Podcast: The Sex Offender Registry and the Collateral Damage to Families

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The Sex Offender Registry and the Collateral Damage to Families

On May 17, 1996, President Bill Clinton signed federal Megan’s Law, an amendment to the Jacob Wetterling Act. That set the guidelines for the state statutes, requiring states to notify the public of registrants. According to the National Center for Missing & Exploited Children, as of 2016, there were 859,500 registered sex offenders in the United States.

This important podcast episode discusses the collateral damage to children and families of registrants. Are children and shamed because their loved one is on the registry? Are families harassed by neighbors? These questions and more are answered and discussed on this episode of The Outspoken Offender.

Podcast Transcript

It’s the Outspoken Offender Podcast.

[00:00:07] My hope is to encourage registered citizens, former inmates in anyone facing stereotypes and social ostracism to move beyond societies’ labels. Welcome to the show.

[00:00:27] The sex offender registry and the collateral damage to families. This is the topic on today’s podcast, episode four. My name is The Outspoken Offender, and I want to thank everybody following and downloading these podcasts. That means a lot to me and a lot of people as well out there involved in the registry and having to be registered on the list.

[00:00:50] So what type of collateral damage are we talking about? How does somebody on the sex offender registry affect other people, other you know, their families, their friends, their children. Well, that’s what I want to talk about today. And I want to step back just for a second to briefly explain that in 1996 Congress passed, what’s called Megan’s Law.

[00:01:15] I’m sure you’re familiar with that. This allowed states to publicize the names of those convicted of sex offenses, a wave of federal, and then state laws followed, and it created online sex offender registries, as we know them today. It also broadened who is listed and restricted where registrants can live.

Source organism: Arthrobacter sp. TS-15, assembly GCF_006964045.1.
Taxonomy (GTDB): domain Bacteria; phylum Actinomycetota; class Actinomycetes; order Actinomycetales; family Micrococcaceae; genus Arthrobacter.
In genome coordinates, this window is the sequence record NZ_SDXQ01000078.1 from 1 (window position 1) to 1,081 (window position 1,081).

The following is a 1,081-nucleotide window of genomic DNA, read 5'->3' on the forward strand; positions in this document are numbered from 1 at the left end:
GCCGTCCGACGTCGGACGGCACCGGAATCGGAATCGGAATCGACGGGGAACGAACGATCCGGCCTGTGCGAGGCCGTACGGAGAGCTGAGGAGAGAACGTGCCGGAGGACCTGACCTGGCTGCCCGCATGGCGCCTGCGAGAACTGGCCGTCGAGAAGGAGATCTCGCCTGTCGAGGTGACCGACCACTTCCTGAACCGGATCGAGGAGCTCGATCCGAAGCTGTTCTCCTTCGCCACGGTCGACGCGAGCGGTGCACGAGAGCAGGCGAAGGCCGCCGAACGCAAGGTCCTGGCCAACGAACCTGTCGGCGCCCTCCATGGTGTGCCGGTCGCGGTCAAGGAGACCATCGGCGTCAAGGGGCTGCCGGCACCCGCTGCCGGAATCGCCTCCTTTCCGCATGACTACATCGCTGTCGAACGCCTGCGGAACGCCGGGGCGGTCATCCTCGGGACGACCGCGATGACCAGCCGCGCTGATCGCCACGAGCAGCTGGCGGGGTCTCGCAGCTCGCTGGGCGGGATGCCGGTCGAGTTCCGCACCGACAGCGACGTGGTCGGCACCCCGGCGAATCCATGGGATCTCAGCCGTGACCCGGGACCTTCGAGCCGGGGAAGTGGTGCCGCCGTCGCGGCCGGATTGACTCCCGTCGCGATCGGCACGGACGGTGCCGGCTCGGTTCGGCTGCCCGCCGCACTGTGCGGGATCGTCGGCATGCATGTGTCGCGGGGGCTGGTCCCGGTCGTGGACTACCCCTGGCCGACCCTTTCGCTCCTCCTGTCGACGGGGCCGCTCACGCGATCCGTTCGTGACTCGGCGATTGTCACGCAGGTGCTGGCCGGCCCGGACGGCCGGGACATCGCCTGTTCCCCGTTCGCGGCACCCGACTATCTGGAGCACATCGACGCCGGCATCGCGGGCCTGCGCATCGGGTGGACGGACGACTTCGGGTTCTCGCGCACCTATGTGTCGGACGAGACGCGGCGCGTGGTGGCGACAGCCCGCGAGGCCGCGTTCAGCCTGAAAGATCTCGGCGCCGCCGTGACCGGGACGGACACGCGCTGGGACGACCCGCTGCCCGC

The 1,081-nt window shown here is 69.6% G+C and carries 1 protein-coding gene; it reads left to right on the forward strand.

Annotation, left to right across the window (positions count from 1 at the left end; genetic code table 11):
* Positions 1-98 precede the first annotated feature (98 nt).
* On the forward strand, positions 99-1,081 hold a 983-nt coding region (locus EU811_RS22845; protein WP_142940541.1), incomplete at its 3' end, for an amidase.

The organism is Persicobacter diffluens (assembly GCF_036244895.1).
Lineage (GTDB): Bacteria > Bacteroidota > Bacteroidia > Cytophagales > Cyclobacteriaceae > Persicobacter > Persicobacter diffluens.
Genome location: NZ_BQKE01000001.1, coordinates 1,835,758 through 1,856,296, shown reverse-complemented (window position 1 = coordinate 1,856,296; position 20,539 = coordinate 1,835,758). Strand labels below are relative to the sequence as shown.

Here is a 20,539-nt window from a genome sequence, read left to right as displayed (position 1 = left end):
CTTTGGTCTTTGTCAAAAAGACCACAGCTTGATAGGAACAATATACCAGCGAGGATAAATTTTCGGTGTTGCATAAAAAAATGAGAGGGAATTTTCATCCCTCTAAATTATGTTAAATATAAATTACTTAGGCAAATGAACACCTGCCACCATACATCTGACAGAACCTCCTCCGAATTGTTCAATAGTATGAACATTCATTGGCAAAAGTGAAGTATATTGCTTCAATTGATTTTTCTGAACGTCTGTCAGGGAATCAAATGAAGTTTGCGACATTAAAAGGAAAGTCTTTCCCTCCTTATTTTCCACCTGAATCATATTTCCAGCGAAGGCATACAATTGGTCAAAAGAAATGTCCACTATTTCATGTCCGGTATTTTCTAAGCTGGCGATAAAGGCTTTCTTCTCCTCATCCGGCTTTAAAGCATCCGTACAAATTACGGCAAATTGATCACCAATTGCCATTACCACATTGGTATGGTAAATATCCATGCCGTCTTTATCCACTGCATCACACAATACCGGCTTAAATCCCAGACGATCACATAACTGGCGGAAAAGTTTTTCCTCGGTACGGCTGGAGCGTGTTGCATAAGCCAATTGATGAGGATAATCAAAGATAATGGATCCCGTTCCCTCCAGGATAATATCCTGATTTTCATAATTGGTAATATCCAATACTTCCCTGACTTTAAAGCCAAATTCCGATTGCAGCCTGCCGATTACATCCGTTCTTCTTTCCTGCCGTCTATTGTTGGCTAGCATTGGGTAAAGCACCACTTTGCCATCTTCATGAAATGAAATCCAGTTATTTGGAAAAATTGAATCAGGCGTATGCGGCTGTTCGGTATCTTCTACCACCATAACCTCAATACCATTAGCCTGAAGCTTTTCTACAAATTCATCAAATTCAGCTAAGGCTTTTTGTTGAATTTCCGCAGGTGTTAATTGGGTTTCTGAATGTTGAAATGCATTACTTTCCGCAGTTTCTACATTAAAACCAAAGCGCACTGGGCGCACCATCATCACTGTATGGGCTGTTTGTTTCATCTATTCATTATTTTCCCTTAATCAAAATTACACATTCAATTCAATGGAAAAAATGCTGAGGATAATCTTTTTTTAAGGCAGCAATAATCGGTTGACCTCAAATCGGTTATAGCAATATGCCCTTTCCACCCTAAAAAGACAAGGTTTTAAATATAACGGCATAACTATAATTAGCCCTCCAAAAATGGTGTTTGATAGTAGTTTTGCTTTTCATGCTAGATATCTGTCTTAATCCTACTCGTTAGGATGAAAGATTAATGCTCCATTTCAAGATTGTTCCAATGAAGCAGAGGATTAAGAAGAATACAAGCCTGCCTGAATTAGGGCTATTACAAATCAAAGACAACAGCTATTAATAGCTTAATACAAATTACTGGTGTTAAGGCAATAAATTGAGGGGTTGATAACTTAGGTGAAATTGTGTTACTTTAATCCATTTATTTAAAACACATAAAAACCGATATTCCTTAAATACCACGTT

[00:01:34] So basically 1996 was a big turning point in the sex offender registry. If you are listed on the registry, if you’re a registrant, you probably know what effects it can have on your life and your family. Perhaps you’re listening today and you are a father of a registrant, or a mother of a registered, or a child of a registrant…a child or an adult child.

[00:02:03] The registry has a lot of collateral damage involved. So first I want to discuss how the sex offender registry can have collateral damage for children, children of parents on the list, on the blacklist or the hit list. Research says that registries and residency bans leave children of sex offenders, vulnerable to bullying and homelessness.

[00:02:31] I was looking over this article today and it’s called “Collateral Damage, Harsh Sex Offender Laws May Put Whole Families at Risk.” It’s by the reporter, Steven Yoder. And I want to just briefly summarize this story that was in this article and the girl who goes by “Kat.” She’s a 16 year old girl who left the United States with her family for a different country.

[00:02:54] She won’t name the country she moved to for fear that she will become a target of intimidation or worse. Now her father is on a state sex offender registry after being found guilty 31 years ago of molesting a ten-year-old boy. In February, 2007, when Kat was eight, her school district sent out a pamphlet with the names, the photos of the addresses of all registrants in the area, including her fathers.

[00:03:20] I couldn’t imagine having to go through that as an eight-year old girl, knowing that your father, his information where he lives, what he did, is going to be passed around to your peers, to your friends, to your teachers. Oh my goodness. And this is just one of, one of many examples. So the story goes on.

[00:03:43] It didn’t take long for her to feel the fallout of this. She was disinvited from a birthday party that weekend. She says the following week, a friend’s mother stopped her daughter from talking to Kat on the street and told her never again, to go near Kat or her house. From that point forward, she lost nearly all her friends.

[00:04:06] Now when Kat hit middle school in the fall of 2009, the isolation turned into sexual harassment. Boys would approach her in the hall and on the street with lewd suggestions. A group of boys crowded her up against a wall. One day in school, quote, “Since you’re screwing your dad, you shouldn’t mind screwing us.” After more isolation and bullying, on March, 2013, the family uprooted and left the country.

[00:04:35] What devastation for that family. What does this solve? Absolutely nothing. A crime committed 31 years prior. And the daughter of the man is feeling the collateral effects. She’s innocent. She has never done anything wrong and she’s getting harassed, sexually harassed, teased so bad that the family had to leave the country. Outrageous, outrageous.

[00:05:07] There’s another report that you may be familiar with. It’s a pretty well known it’s called “Collateral Damage: Family Members of Registered Sex Offenders.” It was put together and written by Jill Levinson and Richard Tewksbury. If you’re not familiar with this study, I’m going to go ahead and put a link on my blog post on my website. It’s going to be a PDF. You can download it for free.